Chef Review: Comfort, Food

It may be impossible to view Chef without a filter, knowing what we know of writer/director Jon Favreau. Originally hailed as a possible wunderkind, falling prey to the demands of filling seats at the cost of his creative integrity, and building himself up again with a lower-budget independent enterprise: that’s the plot of Chef and also arguably the plot of Favreau’s own career. Favreau scripted the indie darling Swingers, and then directed with decreasing quality Iron Man (great), Iron Man 2 (iffy) and Cowboys & Aliens (forgotten), and is now making a bit of a comeback with a charming, thoughtful indie once again.

We’ve seen writer/directors attempt to elicit sympathy for their own bourgeois and egomaniacal plights before. Watch Lady in the Water sometime and see what M. Night Shyamalan “really” thinks of film critics. But Favreau is too sensitive a filmmaker to fall prey to self-indulgence. Whatever parallels Chef may have with his own career, they’re not much of a distraction. They’re the natural result of a filmmaker whose best efforts have long been about heroes who define themselves by their work, be they iron men or elves. Favreau clearly values the act of creation, the camaraderie of collaboration, and being proud of a finished product. That is to say, surely he must, since he wrote an awful lot of dialogue about it.

Exclusive Interview: Jon Favreau reveals the Cuban sandwich recipe from Chef and what he really thinks of film critics.

But ignore for a moment the notion that Chef is largely autobiographical – as indeed most fictional stories are, to one extent or another – and focus on the lovely truth that Chef is also a darling motion picture in a vacuum. Favreau captures the riches-to-rags-to-riches formula neatly and without the sort of distracting judgment that usually comes part and parcel. Chef Carl Casper (played by Favreau himself) is responsible for his success through both diligence and talent, and responsible for his own downfall due to naïveté and complacency. The movie makes no harsh criticism of the people who spur Casper to self-destruct his own career, and makes only the reasonable assessment that, however successful he was, Casper himself had lost track of his true priorities in favor of a comfortable 9-to-5er.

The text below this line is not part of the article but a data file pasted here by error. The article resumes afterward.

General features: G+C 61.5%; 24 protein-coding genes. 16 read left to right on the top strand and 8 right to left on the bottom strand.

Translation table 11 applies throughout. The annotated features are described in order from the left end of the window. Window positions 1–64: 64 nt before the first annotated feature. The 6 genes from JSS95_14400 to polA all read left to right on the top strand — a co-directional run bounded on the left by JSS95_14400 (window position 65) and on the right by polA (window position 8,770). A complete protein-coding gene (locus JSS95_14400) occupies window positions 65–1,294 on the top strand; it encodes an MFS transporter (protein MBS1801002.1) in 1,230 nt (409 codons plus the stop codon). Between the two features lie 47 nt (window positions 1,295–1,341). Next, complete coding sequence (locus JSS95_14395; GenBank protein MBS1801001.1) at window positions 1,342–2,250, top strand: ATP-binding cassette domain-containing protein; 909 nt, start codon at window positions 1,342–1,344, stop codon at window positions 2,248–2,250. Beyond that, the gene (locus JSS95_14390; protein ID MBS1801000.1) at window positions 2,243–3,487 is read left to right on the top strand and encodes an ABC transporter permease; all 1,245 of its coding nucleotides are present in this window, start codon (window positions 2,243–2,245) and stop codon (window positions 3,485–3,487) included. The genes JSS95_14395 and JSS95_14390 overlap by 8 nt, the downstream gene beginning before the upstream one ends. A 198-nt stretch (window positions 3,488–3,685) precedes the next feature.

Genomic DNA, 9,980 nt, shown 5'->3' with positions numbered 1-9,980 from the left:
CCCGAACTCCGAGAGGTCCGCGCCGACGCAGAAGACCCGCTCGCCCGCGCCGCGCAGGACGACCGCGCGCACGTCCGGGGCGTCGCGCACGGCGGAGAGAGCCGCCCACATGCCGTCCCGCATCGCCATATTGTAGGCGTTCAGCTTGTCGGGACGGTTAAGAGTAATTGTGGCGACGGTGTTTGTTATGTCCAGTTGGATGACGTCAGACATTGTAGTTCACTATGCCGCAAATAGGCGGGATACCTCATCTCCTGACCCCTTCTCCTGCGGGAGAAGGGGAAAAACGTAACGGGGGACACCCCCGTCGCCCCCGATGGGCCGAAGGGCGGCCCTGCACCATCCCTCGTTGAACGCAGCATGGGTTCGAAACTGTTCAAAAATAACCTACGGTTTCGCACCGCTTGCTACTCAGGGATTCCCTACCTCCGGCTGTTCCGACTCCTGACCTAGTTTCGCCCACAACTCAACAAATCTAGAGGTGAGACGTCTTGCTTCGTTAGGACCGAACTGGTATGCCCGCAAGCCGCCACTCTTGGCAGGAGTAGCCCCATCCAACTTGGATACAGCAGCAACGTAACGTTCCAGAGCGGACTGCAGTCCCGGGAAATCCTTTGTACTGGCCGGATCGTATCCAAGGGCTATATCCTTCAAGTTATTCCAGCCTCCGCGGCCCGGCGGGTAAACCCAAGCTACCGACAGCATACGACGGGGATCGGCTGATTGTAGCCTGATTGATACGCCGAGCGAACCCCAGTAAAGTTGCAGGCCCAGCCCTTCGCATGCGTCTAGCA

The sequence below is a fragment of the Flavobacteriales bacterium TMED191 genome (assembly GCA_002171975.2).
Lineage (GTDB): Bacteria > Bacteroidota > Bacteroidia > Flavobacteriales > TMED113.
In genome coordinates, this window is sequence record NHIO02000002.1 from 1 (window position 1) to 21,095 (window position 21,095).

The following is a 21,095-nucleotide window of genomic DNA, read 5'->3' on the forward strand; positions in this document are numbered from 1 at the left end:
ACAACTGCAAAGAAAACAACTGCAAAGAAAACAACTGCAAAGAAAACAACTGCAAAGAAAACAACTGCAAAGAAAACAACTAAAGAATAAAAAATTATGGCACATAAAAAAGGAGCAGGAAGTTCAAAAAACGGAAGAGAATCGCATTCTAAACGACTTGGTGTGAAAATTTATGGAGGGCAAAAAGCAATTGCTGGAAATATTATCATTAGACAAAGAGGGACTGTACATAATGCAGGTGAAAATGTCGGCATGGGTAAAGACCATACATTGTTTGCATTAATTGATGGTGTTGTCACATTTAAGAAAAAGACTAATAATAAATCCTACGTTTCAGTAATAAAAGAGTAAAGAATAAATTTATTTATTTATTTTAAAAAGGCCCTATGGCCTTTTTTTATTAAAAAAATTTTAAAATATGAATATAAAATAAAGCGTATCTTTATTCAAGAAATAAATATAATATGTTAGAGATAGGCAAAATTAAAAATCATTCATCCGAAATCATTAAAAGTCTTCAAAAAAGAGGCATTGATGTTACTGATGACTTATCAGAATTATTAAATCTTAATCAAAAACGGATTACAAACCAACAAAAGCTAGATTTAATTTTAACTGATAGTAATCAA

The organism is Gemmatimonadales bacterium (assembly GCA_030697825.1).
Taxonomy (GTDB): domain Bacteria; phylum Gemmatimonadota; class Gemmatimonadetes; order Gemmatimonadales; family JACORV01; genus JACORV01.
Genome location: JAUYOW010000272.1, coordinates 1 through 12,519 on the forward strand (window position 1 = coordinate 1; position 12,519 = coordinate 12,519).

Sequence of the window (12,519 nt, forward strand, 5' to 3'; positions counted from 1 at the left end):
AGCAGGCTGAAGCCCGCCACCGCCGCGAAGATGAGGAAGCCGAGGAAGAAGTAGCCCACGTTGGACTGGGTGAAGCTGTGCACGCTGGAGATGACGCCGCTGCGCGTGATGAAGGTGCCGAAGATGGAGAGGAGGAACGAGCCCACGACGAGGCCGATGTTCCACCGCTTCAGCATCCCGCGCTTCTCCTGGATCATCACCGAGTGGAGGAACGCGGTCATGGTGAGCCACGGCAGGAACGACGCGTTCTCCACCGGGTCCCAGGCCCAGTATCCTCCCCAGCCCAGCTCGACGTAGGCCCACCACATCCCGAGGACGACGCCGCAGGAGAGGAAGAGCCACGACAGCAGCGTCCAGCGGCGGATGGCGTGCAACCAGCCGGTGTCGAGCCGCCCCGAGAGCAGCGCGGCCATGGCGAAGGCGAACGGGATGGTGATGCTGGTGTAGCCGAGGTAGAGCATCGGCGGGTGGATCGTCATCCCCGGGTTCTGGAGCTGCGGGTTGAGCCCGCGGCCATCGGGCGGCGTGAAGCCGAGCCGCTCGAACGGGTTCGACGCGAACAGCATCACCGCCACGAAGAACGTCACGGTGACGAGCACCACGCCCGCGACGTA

The plot is this: Carl Casper is the head chef at a very nice restaurant. Coerced by his pragmatic boss (Dustin Hoffman) into playing the menu safe for an important food critic, said critic then destroys Casper’s cuisine in a review so colorfully vitriolic that it goes viral. Casper knows he could have done better and lets the critique get to him, finally taking to Twitter with the help of his underappreciated son Percy (Emjay Anthony) and, misunderstanding how social media works, accidentally ignites a flame war that leads to a rematch, and eventually a bitter tirade that also goes viral after the video leaks online.

Forced to reassess his priorities, Carl Casper finally lets his ex-wife (Sofia Vergara) help him buy a food truck. And… that’s it. He buys a food truck. He makes good food. He spends time with his son. He rediscovers why he does what he does in the first place and finally acknowledges the significance of balancing one’s work life with one’s personal life. It’s not Shakespeare, damn it, but it’s a universally positive message that Favreau underplays just enough to present as genuine, and not as the bag of sappy, unwelcome clichés you would normally find in a Tim Allen or Eddie Murphy movie about workaholics who learn a “valuable” lesson about completely sacrificing their personal goals in order to placate their needy kids.

There’s an implicit appreciation for the goodness of people in Favreau’s best work, no matter what they do or how they act. One gets the impression in Chef that the director loves these characters and sympathizes with the motivations behind even their most egregious mistakes. Not that Chef tackles the sorts of mistakes people make that would genuinely ruin their lives – everyone stays out of jail, obviously – but by keeping his story compact and tender he effectively implies that we are all living in a compassionate and fundamentally understandable world. That may be a comforting lie but if nothing else Chef is a comfort food: not terribly filling but delicious all the same.  

William Bibbiani is the editor of CraveOnline’s Film Channel and co-host of The B-Movies Podcast. Follow him on Twitter at @WilliamBibbiani.


// ad on openWeb